This week’s installment of “The Friday Five” follows… providing a snapshot of recent global press coverage that demonstrates how Akamai is helping customers move Faster Forward. If you see something interesting, please share it!
- I fought the law…and the law won
- Don’t DoS me bro!
- Of course, the whole point of a Doomsday Machine is lost, if you *keep* it a *secret*!
- Back in Amsterdam
- A Leighton, a Baker, some new Internet makers
September 14, 2016
For many online criminals, the use of as a Service offerings is a simple matter of dollars and cents, noted Josh Shaul, vice president of product management for security at Akamai.
"You get better return by using these services than you do by trying to build the skills yourself, and build your own tools and use them," he told TechNewsWorld.
September 14, 2016
Distributed denial of service attacks that take advantage of misconfigured NTP servers were up 276 percent last quarter compared to the same time last year, reaching a new record high, according to a new report.
Part of the reason for the increase is economics, said report editor Martin McKeay, security advocate at Akamai Technologies.
In an NTP reflection campaign, the attacker sends a short message to an NTP server, and the NTP server replies with a significantly longer message. But instead of going back to the attacker, the response is addressed to the victim of the attack.
This allows the attacker to significantly magnify the amount of traffic hitting the victim all at once.
(See also: IT Wire, Security Intelligence, Tech Portal, The Register, Channel News, InfoSecurity, Telecompaper, CSO, Punto Informatico, DIMT, Dutch Cowboys, Emerce, El Mundo, Help Net Security, Global Security, Computerworld Italia, CE Today)
September 14, 2016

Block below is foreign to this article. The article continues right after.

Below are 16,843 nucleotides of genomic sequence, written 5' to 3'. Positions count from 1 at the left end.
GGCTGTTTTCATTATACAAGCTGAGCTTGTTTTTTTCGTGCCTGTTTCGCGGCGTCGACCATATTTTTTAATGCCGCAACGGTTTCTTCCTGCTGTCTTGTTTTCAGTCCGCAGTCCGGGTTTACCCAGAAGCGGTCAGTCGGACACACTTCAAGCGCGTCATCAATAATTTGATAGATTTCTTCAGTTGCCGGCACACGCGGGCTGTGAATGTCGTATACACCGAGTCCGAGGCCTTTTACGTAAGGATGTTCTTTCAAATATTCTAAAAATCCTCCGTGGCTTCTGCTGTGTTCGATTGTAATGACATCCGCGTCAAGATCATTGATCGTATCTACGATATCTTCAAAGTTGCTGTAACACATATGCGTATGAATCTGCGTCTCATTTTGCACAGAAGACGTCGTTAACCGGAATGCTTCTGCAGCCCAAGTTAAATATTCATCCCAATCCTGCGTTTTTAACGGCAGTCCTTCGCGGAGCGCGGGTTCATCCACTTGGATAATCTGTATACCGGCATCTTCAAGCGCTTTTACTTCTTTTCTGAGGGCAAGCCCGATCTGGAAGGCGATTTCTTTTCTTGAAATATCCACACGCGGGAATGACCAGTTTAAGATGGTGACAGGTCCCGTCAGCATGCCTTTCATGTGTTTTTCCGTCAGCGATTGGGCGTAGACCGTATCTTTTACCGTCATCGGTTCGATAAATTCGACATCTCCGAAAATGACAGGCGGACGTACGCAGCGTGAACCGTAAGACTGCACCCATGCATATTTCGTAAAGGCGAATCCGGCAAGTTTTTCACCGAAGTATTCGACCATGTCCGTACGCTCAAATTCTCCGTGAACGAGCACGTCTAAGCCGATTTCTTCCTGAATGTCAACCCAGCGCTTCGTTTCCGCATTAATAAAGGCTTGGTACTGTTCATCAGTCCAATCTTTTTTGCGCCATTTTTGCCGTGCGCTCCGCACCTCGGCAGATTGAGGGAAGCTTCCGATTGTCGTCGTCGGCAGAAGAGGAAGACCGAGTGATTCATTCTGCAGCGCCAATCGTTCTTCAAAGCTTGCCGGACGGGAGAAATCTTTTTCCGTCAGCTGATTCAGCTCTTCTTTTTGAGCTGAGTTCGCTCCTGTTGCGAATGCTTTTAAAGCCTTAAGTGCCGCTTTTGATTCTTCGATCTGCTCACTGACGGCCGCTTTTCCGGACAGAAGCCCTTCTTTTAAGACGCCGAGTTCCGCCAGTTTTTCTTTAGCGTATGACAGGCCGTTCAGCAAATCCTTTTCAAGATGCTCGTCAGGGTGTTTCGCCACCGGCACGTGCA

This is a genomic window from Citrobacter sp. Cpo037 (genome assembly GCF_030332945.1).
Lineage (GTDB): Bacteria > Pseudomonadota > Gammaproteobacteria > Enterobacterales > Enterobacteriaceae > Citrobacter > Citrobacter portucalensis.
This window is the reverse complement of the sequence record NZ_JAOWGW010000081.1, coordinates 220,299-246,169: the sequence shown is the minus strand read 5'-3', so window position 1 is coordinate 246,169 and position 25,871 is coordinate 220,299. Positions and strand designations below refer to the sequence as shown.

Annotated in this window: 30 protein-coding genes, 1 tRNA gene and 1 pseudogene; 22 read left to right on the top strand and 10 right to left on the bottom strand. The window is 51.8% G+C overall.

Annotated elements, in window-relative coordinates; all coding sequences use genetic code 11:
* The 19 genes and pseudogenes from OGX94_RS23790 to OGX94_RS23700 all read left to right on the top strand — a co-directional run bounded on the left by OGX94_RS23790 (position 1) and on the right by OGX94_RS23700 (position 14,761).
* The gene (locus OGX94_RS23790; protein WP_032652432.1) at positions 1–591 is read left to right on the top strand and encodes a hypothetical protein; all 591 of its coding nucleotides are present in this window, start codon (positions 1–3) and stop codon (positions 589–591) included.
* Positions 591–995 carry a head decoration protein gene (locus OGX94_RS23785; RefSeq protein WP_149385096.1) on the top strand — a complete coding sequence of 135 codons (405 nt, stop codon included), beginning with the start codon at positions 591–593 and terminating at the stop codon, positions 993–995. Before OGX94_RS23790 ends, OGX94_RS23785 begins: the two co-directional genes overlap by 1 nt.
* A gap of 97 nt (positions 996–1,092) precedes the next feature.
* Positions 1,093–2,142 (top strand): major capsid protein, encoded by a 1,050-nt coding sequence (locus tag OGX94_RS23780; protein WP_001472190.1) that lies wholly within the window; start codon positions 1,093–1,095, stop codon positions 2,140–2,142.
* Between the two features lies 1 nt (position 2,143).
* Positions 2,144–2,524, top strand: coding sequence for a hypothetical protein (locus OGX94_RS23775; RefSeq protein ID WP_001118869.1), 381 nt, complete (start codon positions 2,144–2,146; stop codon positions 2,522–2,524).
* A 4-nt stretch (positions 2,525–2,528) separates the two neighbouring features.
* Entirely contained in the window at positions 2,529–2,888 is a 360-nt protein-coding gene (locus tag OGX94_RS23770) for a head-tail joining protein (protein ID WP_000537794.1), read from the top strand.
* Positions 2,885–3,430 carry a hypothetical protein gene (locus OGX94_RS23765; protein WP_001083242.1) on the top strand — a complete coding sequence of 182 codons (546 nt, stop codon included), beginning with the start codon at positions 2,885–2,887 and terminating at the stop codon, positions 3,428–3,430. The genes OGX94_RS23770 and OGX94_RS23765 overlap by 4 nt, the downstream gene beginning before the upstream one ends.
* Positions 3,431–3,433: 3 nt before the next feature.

A takedown of the entire Internet is not going to happen, contended Martin McKeay, security advocate at Akamai, because "it's a whole bunch of networks, and you're not going to take it down unless you take down all the circuits. You can take down a company, an organization, or part of a government -- but you can't really take down the Internet as a whole."
Communications links are too widespread for a global attack to succeed, he told TechNewsWorld. There are "a couple dozen terabit circuits from San Francisco alone, to Hong Kong and Tokyo and other places."
Sports Video Group
September 13, 2016
Akamai Technologies arrived at IBC 2016 fresh off a historic effort at Rio 2016, where NBC Olympics leveraged the company’s content-delivery network (CDN) and technology to support a monumental streaming operation, which comprises 3.3 billion total streaming minutes, 2.71 billion of them live. Also, 100 million unique users tuned in to NBC Olympics’ digital coverage over the course of the Games.
At the show, Akamai showcased a variety of its offerings, including Ingest Acceleration, Dynamic Encode to Entry-point Mapping (DEEM), Media Acceleration (including a demo of sub-10-second low-latency 4K-video delivery over the public internet), Ingest Monitoring and Reporting capabilities, and the production model for its Broadcast Operations Control Center (BOCC), which launched earlier this year.
SVG sat down with John Bishop, CTO, media, to discuss Akamai’s effort with NBC Olympics in Rio, how the BOCC operation is progressing, the state of live streaming in 4K and VR, and how he sees video-streaming data-rate capabilities increasing in the year ahead.
(See also: Panorame Audiovisual)
September 12, 2016
Employing about 1,800 Massachusetts residents and 6,200 people around the world, Akamai is not the traditional internet company. Instead of creating content or apps, their office building in Camrbidge's Technology square -- and server farms around the world -- are dedicated to ensuring that the content of other businesses is available rapidly and securely.
"Wherever you are in the world, your browser or your device is connecting to one of our servers and we're going to get you the content that you want quickly and reliably," Leighton explained.
Gov. Baker was visiting Akamai's office Monday to celebrate the graduation of the students in the business' retraining program and welcome another class of students. Of the 24 students in the inaugural all-female class, 21 completed the five-month program.